Chelsea Shields-Más will be presenting “If Wishes were Horses: Building a Picture of Late Anglo-Saxon Equine Management and Care” at our inaugural conference.

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Idaho PTV’s “Taking the Reins” to Feature Horsewoman of the American West

Kittie Wilkins on Sidesaddle (Mountain Home Historical Museum) (300 dpi) copy
Post by Philip A. Homan

Photo of Kittie Wilkins courtesy of Mountain Home Historical Museum, Mountain Home, ID

 

   The second episode in Idaho Public Television’s new Idaho Experience series will feature Kittie Wilkins, the Horse Queen of Idaho, one of the most well-known horsewomen in the late-nineteenth- and early-twentieth-century United States.

   The boss of the Wilkins Horse Company, headquartered at the Diamond Ranch in the Bruneau Valley of Owyhee County, Idaho, Wilkins ran 10,000 horses, all branded with her famous Diamond brand. The company’s herd was said by the newspapers to be the largest owned by one family in the American West.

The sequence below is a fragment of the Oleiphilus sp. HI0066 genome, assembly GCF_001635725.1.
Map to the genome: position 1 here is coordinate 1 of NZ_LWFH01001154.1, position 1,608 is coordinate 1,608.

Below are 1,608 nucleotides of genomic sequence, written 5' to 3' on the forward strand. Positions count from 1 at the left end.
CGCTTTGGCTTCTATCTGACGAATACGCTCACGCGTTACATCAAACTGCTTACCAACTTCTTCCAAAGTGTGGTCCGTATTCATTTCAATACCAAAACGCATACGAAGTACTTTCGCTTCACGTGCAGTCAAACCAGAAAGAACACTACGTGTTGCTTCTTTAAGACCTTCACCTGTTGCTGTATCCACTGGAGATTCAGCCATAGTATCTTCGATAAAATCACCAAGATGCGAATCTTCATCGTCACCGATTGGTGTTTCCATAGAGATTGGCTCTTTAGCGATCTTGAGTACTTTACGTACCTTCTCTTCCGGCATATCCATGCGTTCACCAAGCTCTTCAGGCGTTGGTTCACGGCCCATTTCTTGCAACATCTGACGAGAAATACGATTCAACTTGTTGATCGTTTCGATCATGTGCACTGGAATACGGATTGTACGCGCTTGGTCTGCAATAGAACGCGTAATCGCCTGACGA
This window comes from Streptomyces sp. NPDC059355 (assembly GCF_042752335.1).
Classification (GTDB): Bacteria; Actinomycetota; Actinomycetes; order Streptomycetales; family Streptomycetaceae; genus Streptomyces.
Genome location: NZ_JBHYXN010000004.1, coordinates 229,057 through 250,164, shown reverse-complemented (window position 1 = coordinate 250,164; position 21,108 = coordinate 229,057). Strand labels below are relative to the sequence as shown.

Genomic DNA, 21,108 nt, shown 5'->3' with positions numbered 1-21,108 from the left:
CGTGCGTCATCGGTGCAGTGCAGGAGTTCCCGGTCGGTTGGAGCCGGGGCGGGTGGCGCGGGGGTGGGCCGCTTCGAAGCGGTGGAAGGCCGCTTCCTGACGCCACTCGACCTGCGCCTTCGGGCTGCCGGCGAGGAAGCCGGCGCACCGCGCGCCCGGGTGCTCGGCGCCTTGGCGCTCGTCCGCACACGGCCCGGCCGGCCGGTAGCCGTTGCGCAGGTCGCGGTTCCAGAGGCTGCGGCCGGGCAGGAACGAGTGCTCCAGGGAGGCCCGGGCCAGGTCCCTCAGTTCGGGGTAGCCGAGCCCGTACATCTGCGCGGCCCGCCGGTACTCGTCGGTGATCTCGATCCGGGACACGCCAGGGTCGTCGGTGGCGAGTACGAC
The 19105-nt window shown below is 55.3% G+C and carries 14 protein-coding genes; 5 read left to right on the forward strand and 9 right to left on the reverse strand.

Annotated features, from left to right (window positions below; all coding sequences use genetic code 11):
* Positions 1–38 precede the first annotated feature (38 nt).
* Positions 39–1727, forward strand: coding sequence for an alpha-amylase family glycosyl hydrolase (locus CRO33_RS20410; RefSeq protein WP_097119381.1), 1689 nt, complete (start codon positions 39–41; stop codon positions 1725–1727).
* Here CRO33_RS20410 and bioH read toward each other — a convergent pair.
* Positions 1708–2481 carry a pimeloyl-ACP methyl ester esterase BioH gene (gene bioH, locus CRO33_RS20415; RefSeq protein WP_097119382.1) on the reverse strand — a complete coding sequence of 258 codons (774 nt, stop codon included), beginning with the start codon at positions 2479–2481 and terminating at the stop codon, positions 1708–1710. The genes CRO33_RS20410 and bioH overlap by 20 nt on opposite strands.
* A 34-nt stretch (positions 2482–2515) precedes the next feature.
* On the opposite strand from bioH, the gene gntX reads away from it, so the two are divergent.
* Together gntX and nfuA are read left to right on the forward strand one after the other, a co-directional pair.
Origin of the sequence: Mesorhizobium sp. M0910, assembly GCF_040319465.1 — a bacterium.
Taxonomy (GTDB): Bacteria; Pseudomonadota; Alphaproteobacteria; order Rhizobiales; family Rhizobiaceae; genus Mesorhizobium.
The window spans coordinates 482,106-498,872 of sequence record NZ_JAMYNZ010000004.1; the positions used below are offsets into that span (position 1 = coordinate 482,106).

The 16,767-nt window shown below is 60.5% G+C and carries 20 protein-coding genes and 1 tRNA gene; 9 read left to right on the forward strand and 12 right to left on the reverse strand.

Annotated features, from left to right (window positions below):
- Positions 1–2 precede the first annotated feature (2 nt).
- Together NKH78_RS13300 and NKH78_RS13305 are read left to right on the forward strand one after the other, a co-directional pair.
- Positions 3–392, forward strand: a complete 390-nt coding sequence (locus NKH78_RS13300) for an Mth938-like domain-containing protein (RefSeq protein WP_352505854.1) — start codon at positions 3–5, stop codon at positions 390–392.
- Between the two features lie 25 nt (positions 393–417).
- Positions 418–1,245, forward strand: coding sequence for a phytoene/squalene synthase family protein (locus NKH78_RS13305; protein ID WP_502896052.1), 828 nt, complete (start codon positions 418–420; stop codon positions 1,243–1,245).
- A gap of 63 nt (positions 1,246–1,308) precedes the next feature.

According to the newspapers, the “Queen of Diamonds,” as Wilkins was also known, was the only woman at the turn of the twentieth century whose sole occupation was horse dealing. In fact, she sold horses by the trainloads. From 1887 to 1902, she traveled each year to the stockyards of the Midwest, helping to supply America’s horsepower. Newspapers along the Union Pacific announced her arrival with headlines like “The Only One of Her Kind.”